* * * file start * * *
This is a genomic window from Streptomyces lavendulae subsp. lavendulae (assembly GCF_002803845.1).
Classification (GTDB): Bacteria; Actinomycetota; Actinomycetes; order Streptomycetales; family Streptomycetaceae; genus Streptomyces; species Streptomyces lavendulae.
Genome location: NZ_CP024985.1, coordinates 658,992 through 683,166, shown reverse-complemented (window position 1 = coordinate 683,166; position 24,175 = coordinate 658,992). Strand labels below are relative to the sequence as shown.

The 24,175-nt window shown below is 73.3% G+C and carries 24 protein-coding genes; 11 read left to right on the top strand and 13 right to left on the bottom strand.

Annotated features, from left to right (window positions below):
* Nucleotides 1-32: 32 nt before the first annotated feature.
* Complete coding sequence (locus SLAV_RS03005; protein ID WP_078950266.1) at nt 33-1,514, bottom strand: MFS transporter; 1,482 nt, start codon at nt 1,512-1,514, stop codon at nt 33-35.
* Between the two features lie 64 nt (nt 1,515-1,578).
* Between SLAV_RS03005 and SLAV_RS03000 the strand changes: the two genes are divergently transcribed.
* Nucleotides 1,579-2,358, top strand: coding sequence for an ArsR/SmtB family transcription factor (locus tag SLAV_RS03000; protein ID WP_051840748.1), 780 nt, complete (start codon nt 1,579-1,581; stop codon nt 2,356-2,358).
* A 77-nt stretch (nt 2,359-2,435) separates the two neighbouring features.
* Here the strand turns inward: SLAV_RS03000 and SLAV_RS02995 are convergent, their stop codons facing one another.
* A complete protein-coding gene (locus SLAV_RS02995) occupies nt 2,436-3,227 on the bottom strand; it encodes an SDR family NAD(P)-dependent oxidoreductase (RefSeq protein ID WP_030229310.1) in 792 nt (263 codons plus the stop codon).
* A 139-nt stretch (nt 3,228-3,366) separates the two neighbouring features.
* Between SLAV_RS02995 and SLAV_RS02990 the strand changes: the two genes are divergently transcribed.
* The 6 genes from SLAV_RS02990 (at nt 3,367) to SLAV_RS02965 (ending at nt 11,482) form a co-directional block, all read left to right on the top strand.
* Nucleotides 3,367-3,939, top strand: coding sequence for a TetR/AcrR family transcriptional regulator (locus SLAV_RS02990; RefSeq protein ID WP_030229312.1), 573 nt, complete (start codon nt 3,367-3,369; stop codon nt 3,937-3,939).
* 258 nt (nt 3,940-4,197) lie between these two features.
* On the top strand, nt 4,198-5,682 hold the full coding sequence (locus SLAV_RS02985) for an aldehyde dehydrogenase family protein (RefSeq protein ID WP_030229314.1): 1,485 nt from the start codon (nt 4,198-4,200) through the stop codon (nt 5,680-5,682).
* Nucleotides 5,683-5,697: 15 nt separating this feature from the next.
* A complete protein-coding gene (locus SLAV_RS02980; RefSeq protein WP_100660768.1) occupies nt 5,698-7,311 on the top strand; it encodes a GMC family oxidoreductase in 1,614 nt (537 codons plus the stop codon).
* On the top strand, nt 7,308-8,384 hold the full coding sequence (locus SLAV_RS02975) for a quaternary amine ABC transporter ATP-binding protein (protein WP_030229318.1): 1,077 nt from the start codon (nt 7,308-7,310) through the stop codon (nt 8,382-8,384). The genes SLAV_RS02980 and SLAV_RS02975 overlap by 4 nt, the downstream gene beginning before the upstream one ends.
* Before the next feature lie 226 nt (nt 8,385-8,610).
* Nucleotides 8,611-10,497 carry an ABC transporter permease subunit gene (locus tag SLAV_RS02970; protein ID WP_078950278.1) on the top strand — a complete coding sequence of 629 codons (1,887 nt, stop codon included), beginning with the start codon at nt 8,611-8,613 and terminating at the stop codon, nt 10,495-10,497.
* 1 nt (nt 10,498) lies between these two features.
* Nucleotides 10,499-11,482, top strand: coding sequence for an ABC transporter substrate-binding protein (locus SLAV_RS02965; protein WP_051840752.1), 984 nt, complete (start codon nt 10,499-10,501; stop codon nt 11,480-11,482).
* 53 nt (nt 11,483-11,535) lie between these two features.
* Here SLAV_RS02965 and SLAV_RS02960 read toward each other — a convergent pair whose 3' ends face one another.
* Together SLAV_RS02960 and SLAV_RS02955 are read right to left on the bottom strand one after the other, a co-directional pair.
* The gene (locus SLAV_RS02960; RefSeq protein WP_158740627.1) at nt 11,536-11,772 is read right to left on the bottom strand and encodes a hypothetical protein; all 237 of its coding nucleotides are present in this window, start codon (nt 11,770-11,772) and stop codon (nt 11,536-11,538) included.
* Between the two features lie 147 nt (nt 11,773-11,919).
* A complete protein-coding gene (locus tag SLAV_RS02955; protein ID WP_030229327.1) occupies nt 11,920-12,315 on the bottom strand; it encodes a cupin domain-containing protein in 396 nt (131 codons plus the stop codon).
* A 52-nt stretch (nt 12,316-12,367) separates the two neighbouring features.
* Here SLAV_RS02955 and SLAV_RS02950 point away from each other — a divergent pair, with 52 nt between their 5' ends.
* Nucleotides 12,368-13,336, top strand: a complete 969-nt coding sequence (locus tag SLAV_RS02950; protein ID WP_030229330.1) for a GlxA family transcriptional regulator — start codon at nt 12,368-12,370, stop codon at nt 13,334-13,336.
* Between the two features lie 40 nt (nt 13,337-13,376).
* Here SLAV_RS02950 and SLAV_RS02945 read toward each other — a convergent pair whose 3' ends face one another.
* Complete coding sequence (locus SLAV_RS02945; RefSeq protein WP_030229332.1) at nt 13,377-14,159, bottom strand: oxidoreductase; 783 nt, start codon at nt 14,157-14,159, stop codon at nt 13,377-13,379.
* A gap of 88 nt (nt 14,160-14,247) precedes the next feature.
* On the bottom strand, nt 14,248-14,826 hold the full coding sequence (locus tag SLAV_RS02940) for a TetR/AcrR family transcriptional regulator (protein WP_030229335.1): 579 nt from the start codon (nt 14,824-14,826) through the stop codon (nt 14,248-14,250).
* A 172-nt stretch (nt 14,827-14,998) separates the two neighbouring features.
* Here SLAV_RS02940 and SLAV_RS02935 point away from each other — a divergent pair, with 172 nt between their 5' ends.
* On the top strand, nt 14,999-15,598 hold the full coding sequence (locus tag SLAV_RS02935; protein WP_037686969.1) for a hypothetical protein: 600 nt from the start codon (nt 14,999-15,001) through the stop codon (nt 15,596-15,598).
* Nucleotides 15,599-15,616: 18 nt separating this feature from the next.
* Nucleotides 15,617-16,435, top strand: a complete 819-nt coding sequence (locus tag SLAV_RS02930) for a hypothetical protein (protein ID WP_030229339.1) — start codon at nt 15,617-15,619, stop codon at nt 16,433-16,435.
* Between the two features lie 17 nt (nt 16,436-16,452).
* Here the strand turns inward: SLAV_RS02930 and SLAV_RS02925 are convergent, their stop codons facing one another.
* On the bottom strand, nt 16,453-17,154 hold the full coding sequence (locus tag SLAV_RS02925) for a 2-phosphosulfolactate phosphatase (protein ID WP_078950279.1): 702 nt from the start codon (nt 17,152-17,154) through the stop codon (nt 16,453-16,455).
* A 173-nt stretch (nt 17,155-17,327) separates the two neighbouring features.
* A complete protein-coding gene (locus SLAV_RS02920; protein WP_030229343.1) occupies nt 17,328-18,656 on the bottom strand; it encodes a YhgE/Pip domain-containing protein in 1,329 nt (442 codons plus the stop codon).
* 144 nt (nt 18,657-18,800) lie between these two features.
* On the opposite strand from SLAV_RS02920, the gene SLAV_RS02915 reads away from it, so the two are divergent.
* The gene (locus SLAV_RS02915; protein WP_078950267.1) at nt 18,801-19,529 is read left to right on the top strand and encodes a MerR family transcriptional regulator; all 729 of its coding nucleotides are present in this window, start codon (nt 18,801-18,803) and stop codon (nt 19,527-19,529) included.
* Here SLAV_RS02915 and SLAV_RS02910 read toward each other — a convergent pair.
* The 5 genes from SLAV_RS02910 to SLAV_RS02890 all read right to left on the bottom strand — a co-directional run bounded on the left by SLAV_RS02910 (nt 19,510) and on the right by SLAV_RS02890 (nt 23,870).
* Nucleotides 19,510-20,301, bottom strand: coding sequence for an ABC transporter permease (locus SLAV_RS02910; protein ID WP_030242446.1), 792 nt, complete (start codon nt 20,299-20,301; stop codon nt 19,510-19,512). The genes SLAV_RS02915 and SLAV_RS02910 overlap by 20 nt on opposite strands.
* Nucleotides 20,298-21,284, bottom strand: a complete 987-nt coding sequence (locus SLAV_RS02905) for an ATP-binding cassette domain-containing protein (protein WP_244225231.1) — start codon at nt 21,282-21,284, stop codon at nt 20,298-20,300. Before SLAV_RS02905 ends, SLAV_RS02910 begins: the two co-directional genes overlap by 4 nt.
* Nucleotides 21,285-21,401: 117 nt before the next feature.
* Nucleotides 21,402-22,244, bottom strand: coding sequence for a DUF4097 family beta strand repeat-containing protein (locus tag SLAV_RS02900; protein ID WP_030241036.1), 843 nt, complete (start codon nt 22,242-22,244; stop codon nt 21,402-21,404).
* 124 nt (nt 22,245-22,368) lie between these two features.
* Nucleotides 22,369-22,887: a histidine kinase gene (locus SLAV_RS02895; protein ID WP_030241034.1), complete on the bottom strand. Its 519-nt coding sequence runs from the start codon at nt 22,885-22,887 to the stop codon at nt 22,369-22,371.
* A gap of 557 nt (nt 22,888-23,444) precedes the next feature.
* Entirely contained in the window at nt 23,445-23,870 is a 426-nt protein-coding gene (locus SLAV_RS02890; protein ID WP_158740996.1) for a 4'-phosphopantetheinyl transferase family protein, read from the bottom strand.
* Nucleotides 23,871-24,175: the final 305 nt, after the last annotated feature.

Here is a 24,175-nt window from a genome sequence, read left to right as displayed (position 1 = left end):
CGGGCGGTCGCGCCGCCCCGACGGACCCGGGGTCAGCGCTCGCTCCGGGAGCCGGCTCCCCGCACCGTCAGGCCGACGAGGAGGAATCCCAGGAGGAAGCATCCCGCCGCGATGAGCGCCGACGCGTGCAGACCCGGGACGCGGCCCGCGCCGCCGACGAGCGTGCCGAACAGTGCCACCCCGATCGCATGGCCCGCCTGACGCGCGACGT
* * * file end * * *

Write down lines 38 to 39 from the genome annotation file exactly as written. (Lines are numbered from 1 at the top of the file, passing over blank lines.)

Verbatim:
* Complete coding sequence (locus SLAV_RS02945; RefSeq protein WP_030229332.1) at nt 13,377-14,159, bottom strand: oxidoreductase; 783 nt, start codon at nt 14,157-14,159, stop codon at nt 13,377-13,379.
* A gap of 88 nt (nt 14,160-14,247) precedes the next feature.